Enjoying ad-free content?
Since July 1, 2024, we have disabled all ads to improve your reading experience.
This commitment costs us $10,000 a month. Your support can help us fill the gap.
Support us
Our journalism is banned in Russia. We need your help to keep providing you with the truth.

Kremlin Aide Threatens End of Free Trade With Ukraine

On Tuesday, Russia lifted harsh customs checks that were seen as an effective ban on Ukrainian imports. Andrei Makhonin / Vedomosti

Russia could annul a free trade regime with Ukraine and scrap joint projects in a number of industries if Kiev signs an association agreement with the European Union, Kremlin advisor Sergei Glazyev was quoted as saying Wednesday.


By signing the agreement — which is slated for November — Ukraine will forfeit its ability to independently regulate its international trade and customs issues with other countries, handing them over to Brussels, Glazyev told Ukrainian daily Vesti.

"The legal base for direct dialogue between Kiev and Moscow will thus disappear. We will have to discuss all trade related issues with Brussels, not Kiev," said Glazyev, who advises President Vladimir Putin on developing Russia's Customs Union with Belarus and Kazakhstan.

The Eurasian Economic Commission, the Customs Union's governing agency, is already studying the question of canceling the free trade regime with Ukraine, he added.

Glazyev made the comments a day after Russia lifted extraordinary customs checks that all but barred Ukrainian imports from entering the country for 6 days.

The commission is "analyzing the situation and possible consequences of an agreement between Ukraine and the European Union," its spokesman told PRIME Wednesday.

The conditions of the current free trade agreement allow the Customs Union to alter the trade regime as a protectionist measure or if substantial changes in the trade regime of a partner-country with third parties result in losses for companies inside the bloc, he said.

If the Customs Union changes its trade terms with Kiev, the new conditions won't be worse than for any other partner of the bloc in the World Trade Organization, he added.  

Some observers were less resolutely negative about Ukraine's prospects.

U.S. ambassador in Ukraine Geoffrey R. Pyatt expressed support of the "Ukraine's European choice" Tuesday. Tighter cooperation with Europe will boost Ukraine's economic growth and help the country create more jobs, he said in an interview with Radio Svoboda.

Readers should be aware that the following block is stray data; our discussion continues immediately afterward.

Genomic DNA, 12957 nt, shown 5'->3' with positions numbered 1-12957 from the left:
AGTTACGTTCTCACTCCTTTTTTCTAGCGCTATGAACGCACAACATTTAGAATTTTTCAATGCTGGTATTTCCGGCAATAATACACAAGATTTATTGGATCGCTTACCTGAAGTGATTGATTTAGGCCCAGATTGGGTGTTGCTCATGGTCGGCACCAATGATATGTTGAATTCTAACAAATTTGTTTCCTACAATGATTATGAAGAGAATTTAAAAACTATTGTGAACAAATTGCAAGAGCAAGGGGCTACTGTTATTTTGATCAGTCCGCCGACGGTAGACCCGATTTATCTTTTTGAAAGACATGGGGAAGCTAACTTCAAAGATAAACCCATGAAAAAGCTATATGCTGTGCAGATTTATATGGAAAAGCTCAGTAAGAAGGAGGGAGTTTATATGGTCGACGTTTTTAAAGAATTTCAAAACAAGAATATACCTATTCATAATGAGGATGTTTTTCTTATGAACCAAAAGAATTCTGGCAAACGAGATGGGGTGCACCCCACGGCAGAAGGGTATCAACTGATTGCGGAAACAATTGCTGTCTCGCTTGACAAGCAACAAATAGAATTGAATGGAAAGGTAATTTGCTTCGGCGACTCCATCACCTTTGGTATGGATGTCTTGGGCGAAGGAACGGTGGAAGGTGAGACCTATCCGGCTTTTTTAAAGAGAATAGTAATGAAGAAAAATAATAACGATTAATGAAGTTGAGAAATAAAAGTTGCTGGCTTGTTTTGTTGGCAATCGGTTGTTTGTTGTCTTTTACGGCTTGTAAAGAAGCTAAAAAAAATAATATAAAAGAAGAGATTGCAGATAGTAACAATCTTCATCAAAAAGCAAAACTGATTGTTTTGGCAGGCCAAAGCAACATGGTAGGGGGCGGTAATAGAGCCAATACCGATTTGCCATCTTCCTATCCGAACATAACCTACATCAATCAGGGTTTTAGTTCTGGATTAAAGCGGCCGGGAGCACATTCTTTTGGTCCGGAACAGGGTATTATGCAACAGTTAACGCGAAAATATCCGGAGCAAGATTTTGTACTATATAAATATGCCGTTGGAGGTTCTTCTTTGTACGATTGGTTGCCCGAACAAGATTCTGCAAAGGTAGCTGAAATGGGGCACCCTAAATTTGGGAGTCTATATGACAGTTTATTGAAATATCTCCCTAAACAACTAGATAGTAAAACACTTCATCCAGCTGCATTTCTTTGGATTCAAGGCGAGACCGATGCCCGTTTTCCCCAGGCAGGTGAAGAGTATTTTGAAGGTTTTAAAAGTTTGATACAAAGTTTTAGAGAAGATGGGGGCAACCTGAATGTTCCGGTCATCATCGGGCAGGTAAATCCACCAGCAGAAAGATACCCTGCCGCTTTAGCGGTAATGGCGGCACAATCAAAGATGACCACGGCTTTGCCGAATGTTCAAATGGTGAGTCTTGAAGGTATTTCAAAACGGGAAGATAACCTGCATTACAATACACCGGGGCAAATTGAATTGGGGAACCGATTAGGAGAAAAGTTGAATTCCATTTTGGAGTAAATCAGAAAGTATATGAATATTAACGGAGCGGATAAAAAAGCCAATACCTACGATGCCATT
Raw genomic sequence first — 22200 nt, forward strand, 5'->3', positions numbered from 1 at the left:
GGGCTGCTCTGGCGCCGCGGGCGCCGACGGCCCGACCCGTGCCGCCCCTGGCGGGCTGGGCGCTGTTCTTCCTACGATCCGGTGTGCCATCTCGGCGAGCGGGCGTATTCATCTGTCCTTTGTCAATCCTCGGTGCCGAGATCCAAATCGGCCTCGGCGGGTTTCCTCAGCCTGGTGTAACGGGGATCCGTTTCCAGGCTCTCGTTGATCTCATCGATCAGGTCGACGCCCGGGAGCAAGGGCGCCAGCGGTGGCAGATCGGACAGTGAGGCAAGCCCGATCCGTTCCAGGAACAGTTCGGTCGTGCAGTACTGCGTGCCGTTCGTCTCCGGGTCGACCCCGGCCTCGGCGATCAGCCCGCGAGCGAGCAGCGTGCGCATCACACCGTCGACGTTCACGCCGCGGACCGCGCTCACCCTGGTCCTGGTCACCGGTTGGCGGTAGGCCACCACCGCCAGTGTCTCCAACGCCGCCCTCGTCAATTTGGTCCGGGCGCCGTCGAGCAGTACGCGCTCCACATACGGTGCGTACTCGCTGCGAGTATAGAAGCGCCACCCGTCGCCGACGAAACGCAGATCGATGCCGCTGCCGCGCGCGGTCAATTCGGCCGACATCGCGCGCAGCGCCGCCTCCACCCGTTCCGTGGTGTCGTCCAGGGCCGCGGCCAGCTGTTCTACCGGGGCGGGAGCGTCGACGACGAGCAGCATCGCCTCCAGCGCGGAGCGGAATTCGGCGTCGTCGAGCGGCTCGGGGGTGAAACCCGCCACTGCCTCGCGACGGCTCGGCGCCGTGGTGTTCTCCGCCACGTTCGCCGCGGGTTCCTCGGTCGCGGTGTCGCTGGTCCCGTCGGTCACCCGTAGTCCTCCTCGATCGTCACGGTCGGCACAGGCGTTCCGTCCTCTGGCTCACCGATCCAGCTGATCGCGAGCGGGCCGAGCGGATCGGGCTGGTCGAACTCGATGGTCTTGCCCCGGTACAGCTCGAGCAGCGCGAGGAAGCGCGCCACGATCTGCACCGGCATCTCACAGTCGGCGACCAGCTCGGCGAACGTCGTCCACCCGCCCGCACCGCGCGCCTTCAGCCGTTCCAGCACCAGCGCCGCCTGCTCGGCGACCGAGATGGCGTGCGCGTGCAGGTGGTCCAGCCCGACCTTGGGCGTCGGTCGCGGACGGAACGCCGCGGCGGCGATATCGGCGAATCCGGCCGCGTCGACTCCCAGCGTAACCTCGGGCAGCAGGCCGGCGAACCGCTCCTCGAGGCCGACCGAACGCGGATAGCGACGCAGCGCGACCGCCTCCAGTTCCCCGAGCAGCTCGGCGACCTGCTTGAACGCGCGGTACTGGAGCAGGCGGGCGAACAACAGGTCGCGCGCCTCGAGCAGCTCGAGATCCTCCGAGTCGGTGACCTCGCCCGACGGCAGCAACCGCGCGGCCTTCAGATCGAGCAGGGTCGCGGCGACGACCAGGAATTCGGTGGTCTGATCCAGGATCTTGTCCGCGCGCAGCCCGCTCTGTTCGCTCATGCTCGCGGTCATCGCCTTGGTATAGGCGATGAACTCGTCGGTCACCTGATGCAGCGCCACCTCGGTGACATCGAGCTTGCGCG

Pyatt estimated Ukraine's chances of signing the agreement as high, basing his judgement on messages from the Ukrainian and European authorities.

"We believe that Europe is holding the door open for Ukraine and we believe that the Ukrainian government will walk through that door," he said, adding that signing the association agreement is unlikely to jeopardize Ukraine's economic ties with Russia.

Glazyev earlier this week described as "suicidal" Ukraine's plans to sign an association agreement with the European Union in November during the Eastern Partnership summit in Vilnius.

The sudden and unprecedented escalation of customs controls on Ukrainian imports at the Russian border last week was interpreted by many as an attempt to scare the country off a European path.

EU officials expressed concerns about the escalating tension between Russia and Ukraine. Linas Linkyavichus, Foreign Minister of Lithuania, which currently holds the EU presidency, on Wednesday called for other countries of the Union to support Ukraine in its commitment to closer integration with Europe, PRIME reported.

Contact the author at irina.filatova@imedia.ru

… we have a small favor to ask. As you may have heard, The Moscow Times, an independent news source for over 30 years, has been unjustly branded as a "foreign agent" by the Russian government. This blatant attempt to silence our voice is a direct assault on the integrity of journalism and the values we hold dear.

We, the journalists of The Moscow Times, refuse to be silenced. Our commitment to providing accurate and unbiased reporting on Russia remains unshaken. But we need your help to continue our critical mission.

Your support, no matter how small, makes a world of difference. If you can, please support us monthly starting from just $2. It's quick to set up, and you can be confident that you're making a significant impact every month by supporting open, independent journalism. Thank you.

paiment methods
Not ready to support today?
Remind me later.

Read more